Hold short-term interest rates at current levels, and threaten to raise them if inflation morale doesn’t improve. That’s current Federal Reserve policy. The trouble is that the central bank doesn’t set interest rates anymore. The bond market does.
The Fed has increased its short-term policy rate by only 0.25 percentage point since May 3. The interest rate that matters most to households, businesses and governments, however, is set by the 10-year Treasury note. And it’s up nearly 1.5 points since the spring, and up about 0.75 point in the past month. I expect the most significant tightening to the real economy in the cycle to begin around the end of the year.
The U.S. is courting trouble. The federal government is 43% larger than it was four years ago, and its reach is expanding mightily. More than a third of the surge in investment spending can be traced to government subsidies, credits and handouts. The chosen corporate recipients of the government’s largess ostensibly benefit, but the rest of the private economy will be burdened by significantly higher rates and rising costs of doing business.
The coming supply of Treasury securities required to fund U.S. government deficits will likely be substantially larger than official estimates. And purchasers of Treasury debt will demand higher yields, at least until something breaks in the economy.
First, on the supply side. The government currently funds $33 trillion of outstanding debt at an average interest rate of about 2.9%. Funding costs on the growing debt burden are forecast to average only a fraction of a percentage point higher over the next 10 years, according to the Congressional Budget Office. I’ll take the over.
The bond market is signaling heightened uncertainty about the range of possible outcomes. If the Fed’s recent rosy economic forecasts for growth and inflation are wrong and a recession ensues, there will be a gusher of new debt. Every additional 1-point increase in interest rates will add more than $2.5 trillion of expense in the next decade.
Next, on the demand side. After the global financial crisis, four of the largest purchasers of Treasury debt were price-insensitive. That is, they were buying Treasury debt for policy reasons—economic, geopolitical or regulatory. Price didn’t matter. How fortunate. These buyers, however, have largely exited the market. The Fed bought about a quarter of all Treasury debt in the past decade but warns that its Treasury holdings will shrink for at least another year.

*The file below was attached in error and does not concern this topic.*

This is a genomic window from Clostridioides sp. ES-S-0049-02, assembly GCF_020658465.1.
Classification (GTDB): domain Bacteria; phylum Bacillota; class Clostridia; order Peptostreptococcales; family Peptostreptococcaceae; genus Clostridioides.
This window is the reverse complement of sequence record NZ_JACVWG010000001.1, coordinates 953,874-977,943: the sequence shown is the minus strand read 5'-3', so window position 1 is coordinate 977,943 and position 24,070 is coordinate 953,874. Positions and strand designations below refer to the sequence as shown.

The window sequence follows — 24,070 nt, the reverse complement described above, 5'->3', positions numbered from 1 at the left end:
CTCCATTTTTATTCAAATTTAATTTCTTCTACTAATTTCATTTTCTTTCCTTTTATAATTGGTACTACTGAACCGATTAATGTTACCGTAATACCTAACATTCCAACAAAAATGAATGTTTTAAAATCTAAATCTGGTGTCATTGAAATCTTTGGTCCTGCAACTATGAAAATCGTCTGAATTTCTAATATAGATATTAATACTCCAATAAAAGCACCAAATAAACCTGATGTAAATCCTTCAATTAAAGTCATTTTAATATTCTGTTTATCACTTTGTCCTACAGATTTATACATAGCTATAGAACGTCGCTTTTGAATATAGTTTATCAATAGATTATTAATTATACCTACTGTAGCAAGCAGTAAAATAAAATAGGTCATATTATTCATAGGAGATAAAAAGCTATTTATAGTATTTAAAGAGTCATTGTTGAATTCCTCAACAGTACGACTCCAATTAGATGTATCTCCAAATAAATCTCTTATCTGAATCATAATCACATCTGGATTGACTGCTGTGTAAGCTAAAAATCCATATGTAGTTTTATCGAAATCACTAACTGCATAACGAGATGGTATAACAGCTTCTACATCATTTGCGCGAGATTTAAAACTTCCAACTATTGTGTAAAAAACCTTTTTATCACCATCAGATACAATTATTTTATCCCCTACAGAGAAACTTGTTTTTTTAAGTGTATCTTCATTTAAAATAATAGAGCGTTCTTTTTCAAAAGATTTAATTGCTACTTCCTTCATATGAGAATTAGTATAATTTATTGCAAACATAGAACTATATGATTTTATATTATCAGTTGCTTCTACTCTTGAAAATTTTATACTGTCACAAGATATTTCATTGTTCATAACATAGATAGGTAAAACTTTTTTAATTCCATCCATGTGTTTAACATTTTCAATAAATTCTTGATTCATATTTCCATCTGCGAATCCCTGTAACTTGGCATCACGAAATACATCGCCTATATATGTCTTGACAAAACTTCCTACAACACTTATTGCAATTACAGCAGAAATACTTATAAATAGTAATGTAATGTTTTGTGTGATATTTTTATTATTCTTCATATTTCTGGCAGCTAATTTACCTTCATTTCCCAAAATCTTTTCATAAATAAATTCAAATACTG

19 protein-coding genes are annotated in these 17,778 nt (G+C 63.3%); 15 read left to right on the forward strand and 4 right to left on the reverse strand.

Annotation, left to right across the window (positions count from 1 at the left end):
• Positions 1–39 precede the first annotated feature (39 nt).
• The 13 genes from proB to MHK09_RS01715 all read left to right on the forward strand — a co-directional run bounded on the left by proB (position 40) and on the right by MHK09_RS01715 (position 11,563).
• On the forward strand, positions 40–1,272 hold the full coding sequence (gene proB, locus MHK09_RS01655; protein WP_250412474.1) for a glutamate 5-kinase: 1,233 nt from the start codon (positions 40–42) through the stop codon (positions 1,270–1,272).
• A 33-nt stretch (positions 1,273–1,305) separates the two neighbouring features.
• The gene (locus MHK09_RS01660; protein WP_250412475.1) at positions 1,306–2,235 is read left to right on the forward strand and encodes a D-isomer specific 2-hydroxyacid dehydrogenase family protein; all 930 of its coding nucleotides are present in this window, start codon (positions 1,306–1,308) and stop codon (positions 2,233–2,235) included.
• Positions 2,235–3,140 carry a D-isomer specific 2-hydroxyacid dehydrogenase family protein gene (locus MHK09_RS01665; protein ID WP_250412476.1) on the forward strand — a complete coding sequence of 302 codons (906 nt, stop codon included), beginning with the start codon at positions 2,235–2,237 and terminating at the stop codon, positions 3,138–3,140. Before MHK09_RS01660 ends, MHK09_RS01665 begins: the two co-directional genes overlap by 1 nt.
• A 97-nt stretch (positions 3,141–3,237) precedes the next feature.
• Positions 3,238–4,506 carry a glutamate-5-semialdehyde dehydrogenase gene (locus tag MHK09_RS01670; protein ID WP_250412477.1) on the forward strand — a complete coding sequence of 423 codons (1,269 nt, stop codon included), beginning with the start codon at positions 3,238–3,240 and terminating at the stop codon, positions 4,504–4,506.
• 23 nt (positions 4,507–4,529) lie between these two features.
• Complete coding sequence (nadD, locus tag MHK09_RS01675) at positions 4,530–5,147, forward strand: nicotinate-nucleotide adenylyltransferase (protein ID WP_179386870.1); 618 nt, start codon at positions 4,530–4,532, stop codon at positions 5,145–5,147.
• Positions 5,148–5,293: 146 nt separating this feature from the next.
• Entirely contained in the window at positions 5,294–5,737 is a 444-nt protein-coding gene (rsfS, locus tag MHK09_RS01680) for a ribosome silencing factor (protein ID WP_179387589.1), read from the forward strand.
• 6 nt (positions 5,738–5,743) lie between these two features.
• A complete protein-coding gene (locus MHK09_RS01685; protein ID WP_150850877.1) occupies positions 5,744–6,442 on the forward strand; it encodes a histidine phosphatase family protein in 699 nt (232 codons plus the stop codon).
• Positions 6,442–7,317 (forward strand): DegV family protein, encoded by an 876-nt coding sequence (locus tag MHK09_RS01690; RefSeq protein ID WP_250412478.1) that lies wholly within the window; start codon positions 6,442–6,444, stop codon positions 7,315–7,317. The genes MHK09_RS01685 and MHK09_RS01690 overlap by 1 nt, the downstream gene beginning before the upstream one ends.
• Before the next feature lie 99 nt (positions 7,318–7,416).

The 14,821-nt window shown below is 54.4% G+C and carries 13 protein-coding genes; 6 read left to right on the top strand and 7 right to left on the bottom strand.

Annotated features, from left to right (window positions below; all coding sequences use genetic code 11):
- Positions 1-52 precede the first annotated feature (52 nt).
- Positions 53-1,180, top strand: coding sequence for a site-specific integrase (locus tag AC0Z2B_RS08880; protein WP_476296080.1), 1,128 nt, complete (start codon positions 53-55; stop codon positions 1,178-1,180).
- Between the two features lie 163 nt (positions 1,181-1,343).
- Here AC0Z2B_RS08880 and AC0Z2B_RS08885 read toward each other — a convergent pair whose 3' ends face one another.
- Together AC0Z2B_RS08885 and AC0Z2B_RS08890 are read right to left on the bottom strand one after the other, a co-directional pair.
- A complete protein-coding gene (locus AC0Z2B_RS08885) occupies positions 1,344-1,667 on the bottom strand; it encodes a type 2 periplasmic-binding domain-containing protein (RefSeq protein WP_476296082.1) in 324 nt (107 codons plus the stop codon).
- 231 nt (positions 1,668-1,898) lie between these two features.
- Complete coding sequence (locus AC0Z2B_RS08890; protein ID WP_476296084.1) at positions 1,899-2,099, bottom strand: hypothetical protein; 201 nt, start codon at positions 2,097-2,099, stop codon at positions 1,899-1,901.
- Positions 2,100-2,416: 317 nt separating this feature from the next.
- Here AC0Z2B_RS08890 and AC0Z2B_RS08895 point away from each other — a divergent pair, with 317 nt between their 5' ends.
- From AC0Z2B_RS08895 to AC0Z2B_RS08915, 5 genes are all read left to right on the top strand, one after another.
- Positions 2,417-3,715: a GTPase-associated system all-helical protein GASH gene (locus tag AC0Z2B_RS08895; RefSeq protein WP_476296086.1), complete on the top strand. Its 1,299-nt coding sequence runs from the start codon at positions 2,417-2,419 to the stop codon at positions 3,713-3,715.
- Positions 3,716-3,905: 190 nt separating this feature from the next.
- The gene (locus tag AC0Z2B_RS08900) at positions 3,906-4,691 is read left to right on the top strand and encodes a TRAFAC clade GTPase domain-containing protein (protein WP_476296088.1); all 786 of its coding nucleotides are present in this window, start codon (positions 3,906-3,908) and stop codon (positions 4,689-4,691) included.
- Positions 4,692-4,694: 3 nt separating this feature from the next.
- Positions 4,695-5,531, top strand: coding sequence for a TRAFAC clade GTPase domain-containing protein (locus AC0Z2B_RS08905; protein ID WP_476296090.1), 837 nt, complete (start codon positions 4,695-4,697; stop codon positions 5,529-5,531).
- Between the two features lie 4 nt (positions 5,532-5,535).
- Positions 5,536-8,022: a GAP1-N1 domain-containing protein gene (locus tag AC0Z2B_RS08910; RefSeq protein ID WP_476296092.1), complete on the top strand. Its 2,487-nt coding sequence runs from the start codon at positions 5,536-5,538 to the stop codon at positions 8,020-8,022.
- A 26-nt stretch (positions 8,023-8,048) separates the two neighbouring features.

China, another massive buyer in recent years, is unlikely to sell its existing holdings at a loss. But don’t expect Chinese leadership to do the U.S. any favors by showing up in size at the next Treasury auction. Japan’s domestic growth profile is the most robust in decades. The lion’s share of its excess savings will stay closer to home. And after the banking debacle in March catalyzed by Silicon Valley Bank, the largest banks—firmly overseen by their regulators—are no longer keen to load up on “risk-free” long-dated Treasury bonds.
Yields on the benchmark bond can rise for good reasons. Maybe markets are expecting a stronger economy and a tame business and financial cycle. Perhaps, with luck, the inflation surge will pass without a trace. Maybe policy makers in the White House and Congress will cut a grand bargain to bring an end to the fiscal folly. Perhaps the U.S. economic engine will overpower the recessionary trends elsewhere in the world. But it would be Pollyannaish to bet the country’s future on any of it.
The U.S. economy has proved particularly resilient in the past year, a testament to its residual dynamism. The bigger story, however, is the insulation of large parts of the economy from the Fed’s increases in short-term rates. About 90% of single-family residences are sitting on fixed-rate mortgages, and more than two-thirds of auto loans are locked in at materially lower rates. On the business side, the overwhelming majority of investment-grade corporate debt is fixed at low rates. All of these loans, and lower-quality companies with weaker credit profiles, are likely to require refinancing in a much tougher macro environment.
Mr. Warsh, a former member of the Federal Reserve Board, is a distinguished visiting fellow at the Hoover Institution.